So it is for manufacturing. We are investing at the moment in the creation of special economic zones. Project MINE, M-I-N-E, which is an acronym for Made in Nigeria for Export, is designed to attract some such industries from more advanced manufacturing economies who are in search of affordable, well-trained labor in Nigeria. At the moment, we are focusing on industries for local manufacture of goods for which Nigeria has a comparative advantage. These include cotton, diamonds, leatherwear, and light industrial manufacturing.
The Nigerian SEZ Investment Company is a public-private partnership. And this is the delivery vehicle for the project. So investors so far include the AFDV, that the African Development Bank, the Afro Ex-Im Bank, and the AFC, which is the African Finance Corporation. And we have three locations at the moment which are being developed. The first is called the Enyimba City, which is in Aba in Abia state, southeastern Nigeria. Covers about 9,500 hectares. And there are three international anchor tenants already for the phase one. The city will be served by an existing IPP for power, and we are hoping that it will create something in the order of about six hundred thousand jobs when fully completed.
There’s also been Lekki Model Industrial Park, which is in partnership with the government of Lagos state. Lagos is our major commercial sector, south—and that’s in the southwest of Nigeria. It is set on about one thousand hectares of land in what we describe as the northeast cluster of the free zone. It has already attracted world-class anchor tenants for textiles, garments, and agri-processing, and light industrial, including the number-one Chinese and the number-nine global textile and garment, the Ruyi Group. But that project is in its early stages. This is the Funtua Cotton Cluster in Kastina, which is in northwest of Nigeria. Funtua has the largest aggregation of cotton ginneries in Nigeria. And the cluster we hope will aggregate cotton for about eight hundred thousand farmers in northern Nigeria, and become the largest integrated cotton ginning, spinning, and weaving complex in sub-Saharan Africa.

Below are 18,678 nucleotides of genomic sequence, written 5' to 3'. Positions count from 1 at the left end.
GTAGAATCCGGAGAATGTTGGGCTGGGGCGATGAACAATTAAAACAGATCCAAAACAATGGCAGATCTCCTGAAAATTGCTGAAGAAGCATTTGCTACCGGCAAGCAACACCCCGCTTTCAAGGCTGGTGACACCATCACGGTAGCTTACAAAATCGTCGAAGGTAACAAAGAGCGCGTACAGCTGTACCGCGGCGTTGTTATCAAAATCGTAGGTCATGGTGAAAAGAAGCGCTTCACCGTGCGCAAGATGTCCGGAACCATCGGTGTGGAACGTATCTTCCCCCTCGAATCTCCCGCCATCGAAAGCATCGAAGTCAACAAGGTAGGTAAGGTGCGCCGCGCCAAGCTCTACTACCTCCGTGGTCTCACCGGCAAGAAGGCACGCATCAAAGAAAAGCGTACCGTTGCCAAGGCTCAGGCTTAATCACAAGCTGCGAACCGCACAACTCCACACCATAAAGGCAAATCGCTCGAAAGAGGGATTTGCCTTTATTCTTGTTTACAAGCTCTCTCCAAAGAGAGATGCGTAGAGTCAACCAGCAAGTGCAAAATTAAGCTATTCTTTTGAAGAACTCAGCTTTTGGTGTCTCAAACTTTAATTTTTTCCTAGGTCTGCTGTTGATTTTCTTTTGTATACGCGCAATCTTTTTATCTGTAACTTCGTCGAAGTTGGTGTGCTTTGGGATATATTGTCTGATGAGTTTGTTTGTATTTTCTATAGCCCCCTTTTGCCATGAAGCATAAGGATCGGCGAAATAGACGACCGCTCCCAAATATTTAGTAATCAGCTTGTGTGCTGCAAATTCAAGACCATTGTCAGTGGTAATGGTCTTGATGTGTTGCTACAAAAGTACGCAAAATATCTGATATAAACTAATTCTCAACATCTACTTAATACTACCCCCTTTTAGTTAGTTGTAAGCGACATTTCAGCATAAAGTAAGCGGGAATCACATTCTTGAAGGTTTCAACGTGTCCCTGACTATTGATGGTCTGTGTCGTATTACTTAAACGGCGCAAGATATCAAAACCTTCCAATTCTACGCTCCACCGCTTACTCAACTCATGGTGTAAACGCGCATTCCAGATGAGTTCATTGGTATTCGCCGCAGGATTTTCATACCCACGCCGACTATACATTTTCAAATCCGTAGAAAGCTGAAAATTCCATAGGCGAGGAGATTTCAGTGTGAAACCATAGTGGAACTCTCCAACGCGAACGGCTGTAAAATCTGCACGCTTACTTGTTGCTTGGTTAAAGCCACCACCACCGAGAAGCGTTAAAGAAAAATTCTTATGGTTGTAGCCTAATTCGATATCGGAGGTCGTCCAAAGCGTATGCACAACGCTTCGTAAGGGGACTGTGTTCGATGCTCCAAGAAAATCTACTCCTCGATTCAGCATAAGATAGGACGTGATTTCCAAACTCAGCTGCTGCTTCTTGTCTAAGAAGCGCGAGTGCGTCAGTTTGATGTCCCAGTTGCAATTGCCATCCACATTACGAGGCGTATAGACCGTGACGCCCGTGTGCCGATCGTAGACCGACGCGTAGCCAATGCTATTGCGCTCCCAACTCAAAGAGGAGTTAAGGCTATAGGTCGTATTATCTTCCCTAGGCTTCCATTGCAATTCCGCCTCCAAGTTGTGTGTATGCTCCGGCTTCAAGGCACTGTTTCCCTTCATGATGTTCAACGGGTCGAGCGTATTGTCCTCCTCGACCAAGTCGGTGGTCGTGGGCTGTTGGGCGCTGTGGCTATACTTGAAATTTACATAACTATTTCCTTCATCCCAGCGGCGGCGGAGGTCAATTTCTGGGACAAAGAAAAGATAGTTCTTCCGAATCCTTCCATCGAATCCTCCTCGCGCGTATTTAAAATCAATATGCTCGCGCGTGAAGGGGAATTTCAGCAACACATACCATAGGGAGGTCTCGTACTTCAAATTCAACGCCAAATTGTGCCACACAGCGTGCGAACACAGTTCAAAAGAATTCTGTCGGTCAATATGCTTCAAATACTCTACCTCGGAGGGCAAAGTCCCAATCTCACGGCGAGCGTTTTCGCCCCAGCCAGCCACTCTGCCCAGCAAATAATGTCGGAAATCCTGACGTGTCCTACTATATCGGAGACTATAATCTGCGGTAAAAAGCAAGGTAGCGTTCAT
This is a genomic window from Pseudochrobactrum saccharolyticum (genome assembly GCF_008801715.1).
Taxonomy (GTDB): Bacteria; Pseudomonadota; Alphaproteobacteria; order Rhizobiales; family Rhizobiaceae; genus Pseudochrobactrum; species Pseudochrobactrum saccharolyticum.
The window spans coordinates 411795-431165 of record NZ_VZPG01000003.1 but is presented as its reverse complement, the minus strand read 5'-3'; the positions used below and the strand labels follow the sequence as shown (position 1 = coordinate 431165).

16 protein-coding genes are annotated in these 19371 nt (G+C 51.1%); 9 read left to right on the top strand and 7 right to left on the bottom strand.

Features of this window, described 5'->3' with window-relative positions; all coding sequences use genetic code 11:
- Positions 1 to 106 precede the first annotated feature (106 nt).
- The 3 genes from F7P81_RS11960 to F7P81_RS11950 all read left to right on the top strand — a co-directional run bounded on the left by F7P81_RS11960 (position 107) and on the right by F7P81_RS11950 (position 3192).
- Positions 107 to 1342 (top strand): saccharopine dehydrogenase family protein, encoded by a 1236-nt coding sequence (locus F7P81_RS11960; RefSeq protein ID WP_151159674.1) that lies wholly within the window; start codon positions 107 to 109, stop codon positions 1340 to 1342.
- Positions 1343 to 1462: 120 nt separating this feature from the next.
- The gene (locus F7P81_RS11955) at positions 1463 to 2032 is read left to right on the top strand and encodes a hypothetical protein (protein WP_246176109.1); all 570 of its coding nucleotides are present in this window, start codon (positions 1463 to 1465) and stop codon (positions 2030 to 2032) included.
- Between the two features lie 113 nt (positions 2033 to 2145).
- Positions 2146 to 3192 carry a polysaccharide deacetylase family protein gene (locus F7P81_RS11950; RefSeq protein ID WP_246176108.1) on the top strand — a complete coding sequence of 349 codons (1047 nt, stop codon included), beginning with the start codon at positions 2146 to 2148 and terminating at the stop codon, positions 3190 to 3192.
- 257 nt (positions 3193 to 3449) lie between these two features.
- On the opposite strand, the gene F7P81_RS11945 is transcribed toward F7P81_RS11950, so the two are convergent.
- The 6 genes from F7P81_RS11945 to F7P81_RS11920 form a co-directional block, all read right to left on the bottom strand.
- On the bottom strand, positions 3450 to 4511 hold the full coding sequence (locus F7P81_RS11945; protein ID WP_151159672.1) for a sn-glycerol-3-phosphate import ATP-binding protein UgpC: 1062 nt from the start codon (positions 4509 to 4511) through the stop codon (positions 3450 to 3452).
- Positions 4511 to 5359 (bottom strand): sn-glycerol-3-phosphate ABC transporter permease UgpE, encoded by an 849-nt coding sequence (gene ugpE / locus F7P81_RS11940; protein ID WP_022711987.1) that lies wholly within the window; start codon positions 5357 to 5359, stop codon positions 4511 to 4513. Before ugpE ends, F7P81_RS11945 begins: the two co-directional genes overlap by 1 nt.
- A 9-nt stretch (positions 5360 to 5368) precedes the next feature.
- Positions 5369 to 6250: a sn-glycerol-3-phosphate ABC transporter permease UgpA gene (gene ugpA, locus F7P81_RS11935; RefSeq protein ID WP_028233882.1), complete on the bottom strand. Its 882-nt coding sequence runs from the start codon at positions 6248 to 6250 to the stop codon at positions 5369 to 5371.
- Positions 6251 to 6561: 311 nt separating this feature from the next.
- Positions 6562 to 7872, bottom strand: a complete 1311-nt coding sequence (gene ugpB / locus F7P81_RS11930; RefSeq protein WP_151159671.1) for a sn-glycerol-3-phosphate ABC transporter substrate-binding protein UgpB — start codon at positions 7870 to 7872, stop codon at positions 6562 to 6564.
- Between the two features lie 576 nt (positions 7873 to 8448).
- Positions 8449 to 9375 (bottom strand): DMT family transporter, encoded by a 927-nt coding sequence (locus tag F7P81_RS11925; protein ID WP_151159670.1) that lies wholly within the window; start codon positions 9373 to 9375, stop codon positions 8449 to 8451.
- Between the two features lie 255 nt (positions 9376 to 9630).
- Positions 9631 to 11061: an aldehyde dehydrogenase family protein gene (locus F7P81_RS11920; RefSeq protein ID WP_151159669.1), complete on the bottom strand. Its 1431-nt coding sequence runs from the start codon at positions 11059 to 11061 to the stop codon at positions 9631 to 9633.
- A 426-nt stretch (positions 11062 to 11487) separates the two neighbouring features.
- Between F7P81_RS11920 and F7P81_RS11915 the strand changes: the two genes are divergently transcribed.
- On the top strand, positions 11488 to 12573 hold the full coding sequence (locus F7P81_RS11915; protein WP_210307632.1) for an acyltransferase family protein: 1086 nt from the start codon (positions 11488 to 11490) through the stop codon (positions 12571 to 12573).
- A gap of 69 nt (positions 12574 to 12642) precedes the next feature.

Now, how about the environment? And I’m taking, I’m sure you’re probably following, that I’m taking the four indicators I mentioned one after the other. So how about environment and climate change? So it is generally agreed that although Africa contributed the least—or, contributes, even today, the least to global warming, it is and will suffer the most from its consequences. Indeed, we are already seeing extreme weather events in several parts of Africa. Lake Chad, Africa’s four-largest lake, surrounded by Nigeria, Niger, Chad, and Cameroon—in 1960 the Lake Chad covered about twenty-five thousand square kilometers. It has now shrunk to less than 1,350 square kilometers. So the water it provided for irrigation, for fishing, for livestock is now practically non-existent.
But then there are immense potentials, again, for investment, as we aggressively promote a green economy. The objective is environmental sustainability and equitable economic growth at the same time. The cleanup of Ogoniland, an area in the Niger Delta region of Nigeria, known for the egregious pollution of its ecosystem from oil exploration for very many years, provides an opportunity for several local and international environmental remediation companies. And the cleanup is funded at the moment by a $1 billion fund pledged by the major companies for the exercise. Several companies are already involved in a remediation exercise. I know there are one or two Americans that are involved in the remediation exercise.
Huge prospects also exist in investments in renewable energy, energy efficient processes, clean technology, et cetera. Gas, for example, has been flared for almost sixty years by major oil companies. But in 2017, our government approved the Nigerian Gas Flare Commercialization Program, which is designed to eliminate that gas flaring through technically and commercially sustainable gas utilization projects. The program offers flare gas for sale through a transparent and competitive bidding process.
Solar power is also clearly for us the renewable energy source of choice. And with high radiation almost everywhere, there are several significant investments already in solar installations, and several on the queue. With almost twenty million households, especially in the rural areas, without power, the deployment of solar installations in homes and public facilities by private investors is not just critical to tackling our huge energy deficit, but also to creating jobs.